Walmart Joins The Growing List Of Opioid Settlements
On Tuesday, Walmart joined the growing list of companies settling with state, local, and tribal governments over its pharmacies’ involvement in the Opioid epidemic, which has claimed the lives of thousands of Americans since 1999. The second-largest retailer in the world agreed to pay $3.1 billion to resolve thousands of lawsuits accusing Walmart of failing to adequately oversee the dispensing of prescription Opioid medications at its pharmacies.
This tentative settlement follows an announcement made earlier this month that CVS Health and Walgreens Co., the two largest pharmacy chains, will pay a combined $10 billion settlement. While Walmart is not paying the most in its settlement, it will be providing the funds faster than the other pharmacy giants, with most of the funds going out within the first year. Walmart will pay the remainder in payments through 2028.
Where Will The Opioid Settlement Go?
Walmart’s proposed settlement will be divided across several states, including Indiana and Iowa, and all federally recognized tribes. Indiana, which the Opioid epidemic has considerably impacted, is expected to receive $53 million, according to the Indiana Attorney General’s Office. Iowa is expected to receive $19.9 million, and Native American tribes will receive $78 million. Before Walmart’s plan can take effect, it needs to be approved by 43 states by December 15, and local governments can sign onto the plan until March 31, 2023.
While the root cause of Opioid-related overdose deaths and addiction is diverse, there are common public health or socioeconomic themes that exacerbate the issue, like financial and housing instability and untreated mental health issues. To address a wide array of issues contributing to the Opioid crisis, the funds from these settlements will go toward wide-reaching harm-reduction programs, treatment programs, and drug policies. However, it is up to the state and local governments and Native American tribes to allocate the funds.
Studies suggest that one of the most effective ways to reduce Opioid-related harms is to provide individuals with access to treatment. Treatment for Opioid abuse can include a variety of treatment facilities, like inpatient or outpatient treatment, and medications for Opioid abuse. Local governments, states, and Native American tribes can allocate the settlement money to create or renovate substance abuse treatment facilities and educational programs. The funds can also help rebuild the communities directly impacted by prescription Opioids by ensuring equitable resource distribution, as the Opioid epidemic has hit many underserved communities. To avoid the previous pitfalls of governments using Tobacco settlement funds for unrelated uses in the 90s, today’s Opioid settlements have been designed to be used to fight the crisis and rebuild communities.
Why Is The Opioid Crisis So Pervasive In The US?
As we understand it today, the Opioid epidemic has occurred in 3 waves in the US. According to the Centers For Disease Control And Prevention (CDC), the first wave occurred in the 1990s when doctors began overprescribing prescription Opioids because pharmaceutical companies told them that the pills were less addictive than Painkiller alternatives. We now know that Opioids are incredibly addictive, and overdose deaths involving prescription Opioids (i.e., Natural and Semisynthetic Opioids and Methadone) have increased since 1999.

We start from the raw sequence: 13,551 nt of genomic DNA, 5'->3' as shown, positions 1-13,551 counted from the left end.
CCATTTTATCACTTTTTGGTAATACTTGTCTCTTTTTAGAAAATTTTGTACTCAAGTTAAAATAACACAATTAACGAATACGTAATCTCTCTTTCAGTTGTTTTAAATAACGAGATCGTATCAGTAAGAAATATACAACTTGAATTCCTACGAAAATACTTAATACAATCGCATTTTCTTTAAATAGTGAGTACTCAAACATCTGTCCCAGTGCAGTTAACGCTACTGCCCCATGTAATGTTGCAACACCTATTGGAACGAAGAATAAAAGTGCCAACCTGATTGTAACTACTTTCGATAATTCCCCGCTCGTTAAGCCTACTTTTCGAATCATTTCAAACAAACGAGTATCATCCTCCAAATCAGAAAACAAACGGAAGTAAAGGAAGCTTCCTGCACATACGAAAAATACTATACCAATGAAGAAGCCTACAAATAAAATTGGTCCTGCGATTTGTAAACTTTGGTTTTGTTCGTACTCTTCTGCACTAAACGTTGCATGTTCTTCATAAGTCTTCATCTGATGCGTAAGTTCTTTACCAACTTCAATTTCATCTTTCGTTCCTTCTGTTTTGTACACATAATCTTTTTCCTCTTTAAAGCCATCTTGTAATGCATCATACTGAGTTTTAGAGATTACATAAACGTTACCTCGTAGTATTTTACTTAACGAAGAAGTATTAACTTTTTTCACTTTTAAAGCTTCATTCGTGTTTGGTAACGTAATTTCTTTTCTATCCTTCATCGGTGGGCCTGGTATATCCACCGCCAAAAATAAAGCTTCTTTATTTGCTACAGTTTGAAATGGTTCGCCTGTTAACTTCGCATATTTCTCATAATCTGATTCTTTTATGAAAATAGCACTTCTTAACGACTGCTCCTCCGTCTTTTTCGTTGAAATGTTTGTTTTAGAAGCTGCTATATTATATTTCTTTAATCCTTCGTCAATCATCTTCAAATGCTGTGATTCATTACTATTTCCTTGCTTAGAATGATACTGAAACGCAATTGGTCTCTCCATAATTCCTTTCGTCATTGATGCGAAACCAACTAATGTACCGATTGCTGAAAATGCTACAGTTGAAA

The second wave of rapid overdose deaths involved Heroin in 2010. The third wave, which is where the US is currently, began in 2013. The CDC has reported a significant increase in overdose deaths involving Synthetic Opioids (particularly those involving illicitly manufactured Fentanyl). In fact, the Synthetic Opioid-related overdose death rate was 18 times higher in 2020 than in 2013. Fentanyl is 50 times more potent than Heroin, but drug dealers still combine the substance with Heroin, counterfeit pills, and Cocaine to increase potency, cut costs, and boost profits. If an individual unknowingly takes a substance cut with Fentanyl, they could potentially overdose, which could be fatal.
The community harm that came from the over-prescription of Opioids and the exposure to illicit Opioids in the US is what the funds from the Walmart, CVS Health, and Walgreen Co. settlements aim to reduce and heal. The Walmart agreement also included court-ordered requirements to monitor prescriptions closely to reduce “pill-mill doctors” and prevent patients from seeking multiple prescriptions for Opioids. New requirements would also include flagging suspicious prescriptions.
Rebuilding Communities And Pursuing Treatment
As the Opioid epidemic continues, time will tell how the settlement funds provided by some of the world’s largest retailers, drugmakers, and distribution companies will be utilized by the state, local, and Native American tribal governments. The Opioid crisis has caused over 500,000 deaths over 20 decades, and the hope is that settlement funds (totaling over $50 billion now) can begin to change the course of this deadly epidemic.
Prescription Opioid abuse makes up a relatively small portion of the issue nationally, but it still impacts thousands of individuals daily. Individuals can fight the Opioid crisis in their personal lives as well by pursuing treatment for Opioid abuse. Attending treatment can feel daunting, but receiving treatment is the most significant act of kindness you can provide for yourself. If you or a loved one is experiencing substance abuse, contact a treatment provider today.